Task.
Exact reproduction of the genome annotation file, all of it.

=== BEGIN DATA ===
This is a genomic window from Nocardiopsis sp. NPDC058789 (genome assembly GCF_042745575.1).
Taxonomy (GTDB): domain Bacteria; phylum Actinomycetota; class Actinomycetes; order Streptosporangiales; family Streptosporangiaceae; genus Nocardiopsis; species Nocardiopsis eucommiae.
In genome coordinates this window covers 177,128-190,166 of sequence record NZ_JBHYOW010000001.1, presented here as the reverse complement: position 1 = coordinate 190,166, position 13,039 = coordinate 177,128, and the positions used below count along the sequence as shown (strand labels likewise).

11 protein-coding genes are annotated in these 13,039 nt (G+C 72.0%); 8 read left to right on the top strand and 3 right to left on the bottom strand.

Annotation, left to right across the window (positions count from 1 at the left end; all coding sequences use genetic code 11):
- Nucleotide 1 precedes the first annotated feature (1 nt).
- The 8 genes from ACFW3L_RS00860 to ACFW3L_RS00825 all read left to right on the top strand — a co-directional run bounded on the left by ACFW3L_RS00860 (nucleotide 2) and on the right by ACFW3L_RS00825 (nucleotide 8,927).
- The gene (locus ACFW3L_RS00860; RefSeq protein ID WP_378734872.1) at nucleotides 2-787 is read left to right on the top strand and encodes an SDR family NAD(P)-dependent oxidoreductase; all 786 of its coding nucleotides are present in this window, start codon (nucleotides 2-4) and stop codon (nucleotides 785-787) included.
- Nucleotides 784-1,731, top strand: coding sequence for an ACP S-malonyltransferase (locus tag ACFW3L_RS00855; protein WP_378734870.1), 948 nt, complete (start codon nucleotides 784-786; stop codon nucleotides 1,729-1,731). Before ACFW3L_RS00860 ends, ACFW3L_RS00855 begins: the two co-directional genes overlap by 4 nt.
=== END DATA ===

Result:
This is a genomic window from Nocardiopsis sp. NPDC058789 (genome assembly GCF_042745575.1).
Taxonomy (GTDB): domain Bacteria; phylum Actinomycetota; class Actinomycetes; order Streptosporangiales; family Streptosporangiaceae; genus Nocardiopsis; species Nocardiopsis eucommiae.
In genome coordinates this window covers 177,128-190,166 of sequence record NZ_JBHYOW010000001.1, presented here as the reverse complement: position 1 = coordinate 190,166, position 13,039 = coordinate 177,128, and the positions used below count along the sequence as shown (strand labels likewise).

11 protein-coding genes are annotated in these 13,039 nt (G+C 72.0%); 8 read left to right on the top strand and 3 right to left on the bottom strand.

Annotation, left to right across the window (positions count from 1 at the left end; all coding sequences use genetic code 11):
- Nucleotide 1 precedes the first annotated feature (1 nt).
- The 8 genes from ACFW3L_RS00860 to ACFW3L_RS00825 all read left to right on the top strand — a co-directional run bounded on the left by ACFW3L_RS00860 (nucleotide 2) and on the right by ACFW3L_RS00825 (nucleotide 8,927).
- The gene (locus ACFW3L_RS00860; RefSeq protein ID WP_378734872.1) at nucleotides 2-787 is read left to right on the top strand and encodes an SDR family NAD(P)-dependent oxidoreductase; all 786 of its coding nucleotides are present in this window, start codon (nucleotides 2-4) and stop codon (nucleotides 785-787) included.
- Nucleotides 784-1,731, top strand: coding sequence for an ACP S-malonyltransferase (locus tag ACFW3L_RS00855; protein WP_378734870.1), 948 nt, complete (start codon nucleotides 784-786; stop codon nucleotides 1,729-1,731). Before ACFW3L_RS00860 ends, ACFW3L_RS00855 begins: the two co-directional genes overlap by 4 nt.